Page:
Although the trial court entered extensive findings of fact regarding the parties' property, many of these findings were inconsistent and failed to specifically address whether the parties' assets were pre-marital or marital. For example, in finding 15 of its Supplemental Findings of Fact and Conclusion of Law, the trial court acknowledged that "[n]either party maintained a separate accounting for their premarital assets . . . [and that] separate monies and efforts of both parties have been involved in preserving and enhancing the overall financial circumstance of the parties." However, the trial court then goes on to "recognize premarital contributions," awarding the parties property with the approximate value of their respective pre-marital assets. This finding appears to recognize commingling of the assets and their proceeds, and financial contribution by both from marital income and assets to enhance and preserve what may have been pre-marital property of one, but awards property in a manner inconsistent with this finding. Because of this conflict in the findings, and because the trial court's property distribution is not adequately supported by findings addressing the pre-marital or marital status of the parties' property, we remand this issue to the trial court for appropriate findings and redistribution of property consistent with this opinion.

2. McDowell's Income

Starley further maintains that the trial court erred in failing to enter adequate findings of fact regarding McDowell's gross income for child support purposes. We disagree. Trial courts have broad discretion in calculating income for child support purposes, and we will affirm the trial court's determination absent an abuse of discretion. See Breinholt v. Breinholt, 905 P.2d 877, 881-82 (Utah Ct. App. 1995). McDowell is self-employed and, therefore, his gross income for child support purposes is calculated by "subtracting necessary expenses required for self-employment . . . from gross receipts." Utah Code Ann. § 78-45-7.5(4)(a) (Supp. 1997). At trial, McDowell's income and expenses were analyzed by an experienced CPA who estimated that McDowell's adjusted gross income for 1995 was $76,081. The court explained that although McDowell's income for a particular period may be significantly higher, much of what he earns must be reinvested into his business in order to survive. In addition, the court acknowledged that certain tax exemptions were available to McDowell through his business, ultimately arriving at $80,000 as McDowell's gross income. Thus, we conclude the trial court fully complied with the statutory requirements in calculating McDowell's income and adequately supporting its findings on this issue.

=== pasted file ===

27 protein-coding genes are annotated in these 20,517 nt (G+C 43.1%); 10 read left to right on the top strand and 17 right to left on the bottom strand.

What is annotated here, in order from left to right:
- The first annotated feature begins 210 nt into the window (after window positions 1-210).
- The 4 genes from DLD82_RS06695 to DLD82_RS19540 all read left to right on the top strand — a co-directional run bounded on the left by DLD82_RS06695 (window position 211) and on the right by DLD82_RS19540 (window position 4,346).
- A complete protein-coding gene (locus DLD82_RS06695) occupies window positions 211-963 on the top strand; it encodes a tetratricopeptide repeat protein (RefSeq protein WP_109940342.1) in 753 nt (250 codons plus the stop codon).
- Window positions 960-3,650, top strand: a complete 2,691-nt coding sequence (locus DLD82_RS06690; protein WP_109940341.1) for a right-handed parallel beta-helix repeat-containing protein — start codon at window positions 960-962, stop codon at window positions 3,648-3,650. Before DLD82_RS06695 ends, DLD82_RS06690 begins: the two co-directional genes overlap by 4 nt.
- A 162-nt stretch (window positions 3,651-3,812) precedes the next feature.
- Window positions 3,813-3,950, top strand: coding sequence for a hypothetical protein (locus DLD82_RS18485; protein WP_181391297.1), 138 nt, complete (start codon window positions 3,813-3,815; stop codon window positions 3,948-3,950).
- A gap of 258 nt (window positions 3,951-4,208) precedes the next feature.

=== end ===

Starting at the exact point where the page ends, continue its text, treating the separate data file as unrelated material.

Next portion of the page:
3. Alimony Award

Starley also argues the trial court abused its discretion in failing to support its award of alimony for a period of one year with adequate findings of fact. We agree. On appeal from an award of alimony, we review the trial court's decision for an abuse of discretion. See Griffith v. Griffith, 959 P.2d 1015, 1019 (Utah 1997). It is well settled in Utah that a trial court must consider at least the following factors in awarding alimony: "(i) the financial condition and needs of the recipient spouse; (ii) the recipient's earning capacity or ability to produce income; (iii) the ability of the payor spouse to provide support; and (iv) the length of the marriage." Utah Code Ann. § 30-3-5(7)(a) (1998); see also Thronson v. Thronson, 810 P.2d 428, 435 (Utah Ct. App. 1991). We further stress that the fundamental purpose of alimony "is to enable the receiving spouse to maintain
as nearly as possible the standard of living enjoyed during the marriage . . . ." Paffel v. Paffel, 732 P.2d 96, 100 (Utah 1986).